University of Maryland Law Journal of Race, Religion, Gender & Class
After a hamstring injury in October of 2004 forced her to surrender her athletic scholarship at St. John's University, Shamere McKenzie chose to spend her winter break working in order to save the money she needed to pay the remainder of her tuition. In January of 2005, Shamere met a man named Corey Davis, who expressed an interest in dating her. After getting to know him for several weeks, she eventually shared with him the challenges she was having earning the money she needed to continue her enrollment in college. Davis encouraged her to consider exotic dancing as a way to earn quick money, and told her he would act as her protection from the men in the
clubs. Desperate to return to school and put at ease by Davis's charming and intelligent demeanor, Shamere accepted his offer.
Shamere became even more convinced of the sincerity of Davis's promises after making $300 in less than two hours on her first night in a New Jersey strip club. Energized by the prospect of making the money she needed far more quickly than she had anticipated, Shamere accepted Davis's offer to travel from the club to a house party in Brooklyn where she could earn additional income by dancing for the men in attendance. When one of the men at the house requested a sex act from her, Shamere spoke harshly to him, which Davis overheard. Instead of protecting her as she expected he would, Davis pulled Shamere to the side and demanded she do as the man requested. When she protested, Davis told her that if she tried to leave, he'd make sure she never made it out alive. Later that night, he threatened to kill Shamere's family if she disobeyed him again, then choked her to the point of unconsciousness.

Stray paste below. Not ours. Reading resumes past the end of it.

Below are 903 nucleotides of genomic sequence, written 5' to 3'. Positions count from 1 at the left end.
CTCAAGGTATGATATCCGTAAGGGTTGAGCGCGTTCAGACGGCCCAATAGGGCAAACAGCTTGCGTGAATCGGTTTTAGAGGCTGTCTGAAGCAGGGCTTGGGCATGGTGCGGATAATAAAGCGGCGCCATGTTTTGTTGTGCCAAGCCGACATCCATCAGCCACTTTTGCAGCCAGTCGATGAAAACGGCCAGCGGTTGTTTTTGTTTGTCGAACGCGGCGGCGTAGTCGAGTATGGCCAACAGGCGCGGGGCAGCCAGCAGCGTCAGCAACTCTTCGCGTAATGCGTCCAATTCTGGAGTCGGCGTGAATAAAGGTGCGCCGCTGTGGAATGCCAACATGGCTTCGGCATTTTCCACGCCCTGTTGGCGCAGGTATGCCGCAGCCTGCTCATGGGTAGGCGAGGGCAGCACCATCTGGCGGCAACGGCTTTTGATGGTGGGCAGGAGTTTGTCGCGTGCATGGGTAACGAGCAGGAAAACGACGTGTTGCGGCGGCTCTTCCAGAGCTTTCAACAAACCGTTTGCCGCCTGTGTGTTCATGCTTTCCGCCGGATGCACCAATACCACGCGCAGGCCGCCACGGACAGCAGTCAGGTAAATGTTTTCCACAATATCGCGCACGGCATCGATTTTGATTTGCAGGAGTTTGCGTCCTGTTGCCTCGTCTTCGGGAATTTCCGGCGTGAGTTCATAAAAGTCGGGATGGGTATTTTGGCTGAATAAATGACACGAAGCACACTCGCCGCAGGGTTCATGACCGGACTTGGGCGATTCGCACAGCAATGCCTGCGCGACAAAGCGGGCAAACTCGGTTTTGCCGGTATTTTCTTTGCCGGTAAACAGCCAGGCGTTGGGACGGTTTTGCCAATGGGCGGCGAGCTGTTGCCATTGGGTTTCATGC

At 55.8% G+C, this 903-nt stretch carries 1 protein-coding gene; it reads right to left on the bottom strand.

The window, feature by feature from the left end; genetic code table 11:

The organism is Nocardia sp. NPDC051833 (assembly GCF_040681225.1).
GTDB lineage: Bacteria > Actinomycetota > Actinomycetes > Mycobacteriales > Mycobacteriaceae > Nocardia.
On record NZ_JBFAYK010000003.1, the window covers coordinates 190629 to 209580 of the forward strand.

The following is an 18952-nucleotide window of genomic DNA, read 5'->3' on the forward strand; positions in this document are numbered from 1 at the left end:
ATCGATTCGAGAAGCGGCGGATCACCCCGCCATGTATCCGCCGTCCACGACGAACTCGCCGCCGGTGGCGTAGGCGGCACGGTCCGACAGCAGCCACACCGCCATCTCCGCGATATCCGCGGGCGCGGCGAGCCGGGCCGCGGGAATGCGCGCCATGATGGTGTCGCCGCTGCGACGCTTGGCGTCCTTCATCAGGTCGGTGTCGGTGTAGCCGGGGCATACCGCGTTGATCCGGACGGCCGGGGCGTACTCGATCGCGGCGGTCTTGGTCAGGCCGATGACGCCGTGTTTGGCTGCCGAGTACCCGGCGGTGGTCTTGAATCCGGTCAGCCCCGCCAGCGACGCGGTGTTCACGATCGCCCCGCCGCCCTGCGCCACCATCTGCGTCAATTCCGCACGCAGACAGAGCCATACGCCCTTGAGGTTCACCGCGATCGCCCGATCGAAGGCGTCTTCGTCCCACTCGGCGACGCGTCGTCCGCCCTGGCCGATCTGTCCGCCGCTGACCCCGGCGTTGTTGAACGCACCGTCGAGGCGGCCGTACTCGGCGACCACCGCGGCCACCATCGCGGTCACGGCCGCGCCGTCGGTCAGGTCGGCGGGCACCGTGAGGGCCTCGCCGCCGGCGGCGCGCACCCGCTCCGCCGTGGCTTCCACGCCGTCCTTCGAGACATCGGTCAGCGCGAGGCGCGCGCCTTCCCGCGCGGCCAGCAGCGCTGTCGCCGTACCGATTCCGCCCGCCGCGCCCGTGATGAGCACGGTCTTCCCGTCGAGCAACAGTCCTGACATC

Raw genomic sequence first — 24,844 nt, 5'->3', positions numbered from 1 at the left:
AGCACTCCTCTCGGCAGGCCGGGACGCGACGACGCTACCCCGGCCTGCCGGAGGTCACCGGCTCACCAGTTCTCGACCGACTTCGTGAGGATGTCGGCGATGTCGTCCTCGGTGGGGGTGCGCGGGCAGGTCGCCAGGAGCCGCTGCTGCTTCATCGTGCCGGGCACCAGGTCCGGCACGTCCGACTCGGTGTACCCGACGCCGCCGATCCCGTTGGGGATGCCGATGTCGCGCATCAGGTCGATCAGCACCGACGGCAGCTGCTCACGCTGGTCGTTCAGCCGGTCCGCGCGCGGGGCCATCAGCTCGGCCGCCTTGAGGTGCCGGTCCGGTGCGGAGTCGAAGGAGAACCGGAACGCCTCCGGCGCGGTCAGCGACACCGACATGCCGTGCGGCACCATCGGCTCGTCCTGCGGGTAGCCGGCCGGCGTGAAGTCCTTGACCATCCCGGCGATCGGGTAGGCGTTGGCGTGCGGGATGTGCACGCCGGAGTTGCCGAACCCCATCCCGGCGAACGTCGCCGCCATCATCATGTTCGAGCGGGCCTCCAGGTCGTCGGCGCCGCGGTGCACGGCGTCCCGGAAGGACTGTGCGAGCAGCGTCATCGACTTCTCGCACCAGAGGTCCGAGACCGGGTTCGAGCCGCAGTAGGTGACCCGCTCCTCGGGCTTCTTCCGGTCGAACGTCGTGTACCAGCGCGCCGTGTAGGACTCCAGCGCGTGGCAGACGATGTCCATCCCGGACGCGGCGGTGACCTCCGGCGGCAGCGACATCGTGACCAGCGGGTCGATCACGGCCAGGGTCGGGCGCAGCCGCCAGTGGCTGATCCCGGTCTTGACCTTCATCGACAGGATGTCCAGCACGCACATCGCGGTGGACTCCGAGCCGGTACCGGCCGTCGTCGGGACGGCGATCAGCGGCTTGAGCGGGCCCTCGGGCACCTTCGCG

Jessica Emerson & Alison Aminzadeh, Left Behind: How the Absense of a Federal Vacatur Law Disadvantages Survivors of Human Trafficking, 16 U. Md. L.J. Race, Religion, Gender & Class (2017).